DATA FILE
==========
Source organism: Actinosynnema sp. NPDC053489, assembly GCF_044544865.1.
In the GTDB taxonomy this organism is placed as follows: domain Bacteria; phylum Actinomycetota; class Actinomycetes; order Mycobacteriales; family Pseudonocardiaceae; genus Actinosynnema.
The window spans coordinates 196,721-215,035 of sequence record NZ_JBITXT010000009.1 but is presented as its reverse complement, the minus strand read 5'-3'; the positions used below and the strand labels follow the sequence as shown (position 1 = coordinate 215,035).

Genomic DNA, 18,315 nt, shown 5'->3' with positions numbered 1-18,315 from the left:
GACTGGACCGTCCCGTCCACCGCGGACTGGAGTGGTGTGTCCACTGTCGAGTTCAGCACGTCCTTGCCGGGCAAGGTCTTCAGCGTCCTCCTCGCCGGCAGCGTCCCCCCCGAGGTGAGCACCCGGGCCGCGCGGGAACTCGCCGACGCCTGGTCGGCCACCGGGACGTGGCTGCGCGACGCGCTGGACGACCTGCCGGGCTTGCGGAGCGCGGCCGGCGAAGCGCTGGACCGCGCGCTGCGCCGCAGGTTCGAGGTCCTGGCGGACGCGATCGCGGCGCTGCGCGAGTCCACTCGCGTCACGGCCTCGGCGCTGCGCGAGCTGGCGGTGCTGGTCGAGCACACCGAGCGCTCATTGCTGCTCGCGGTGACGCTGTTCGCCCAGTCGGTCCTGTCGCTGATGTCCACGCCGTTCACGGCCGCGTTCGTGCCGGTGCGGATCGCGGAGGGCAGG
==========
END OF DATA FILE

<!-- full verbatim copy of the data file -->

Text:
Source organism: Actinosynnema sp. NPDC053489, assembly GCF_044544865.1.
In the GTDB taxonomy this organism is placed as follows: domain Bacteria; phylum Actinomycetota; class Actinomycetes; order Mycobacteriales; family Pseudonocardiaceae; genus Actinosynnema.
The window spans coordinates 196,721-215,035 of sequence record NZ_JBITXT010000009.1 but is presented as its reverse complement, the minus strand read 5'-3'; the positions used below and the strand labels follow the sequence as shown (position 1 = coordinate 215,035).

Genomic DNA, 18,315 nt, shown 5'->3' with positions numbered 1-18,315 from the left:
GACTGGACCGTCCCGTCCACCGCGGACTGGAGTGGTGTGTCCACTGTCGAGTTCAGCACGTCCTTGCCGGGCAAGGTCTTCAGCGTCCTCCTCGCCGGCAGCGTCCCCCCCGAGGTGAGCACCCGGGCCGCGCGGGAACTCGCCGACGCCTGGTCGGCCACCGGGACGTGGCTGCGCGACGCGCTGGACGACCTGCCGGGCTTGCGGAGCGCGGCCGGCGAAGCGCTGGACCGCGCGCTGCGCCGCAGGTTCGAGGTCCTGGCGGACGCGATCGCGGCGCTGCGCGAGTCCACTCGCGTCACGGCCTCGGCGCTGCGCGAGCTGGCGGTGCTGGTCGAGCACACCGAGCGCTCATTGCTGCTCGCGGTGACGCTGTTCGCCCAGTCGGTCCTGTCGCTGATGTCCACGCCGTTCACGGCCGCGTTCGTGCCGGTGCGGATCGCGGAGGGCAGG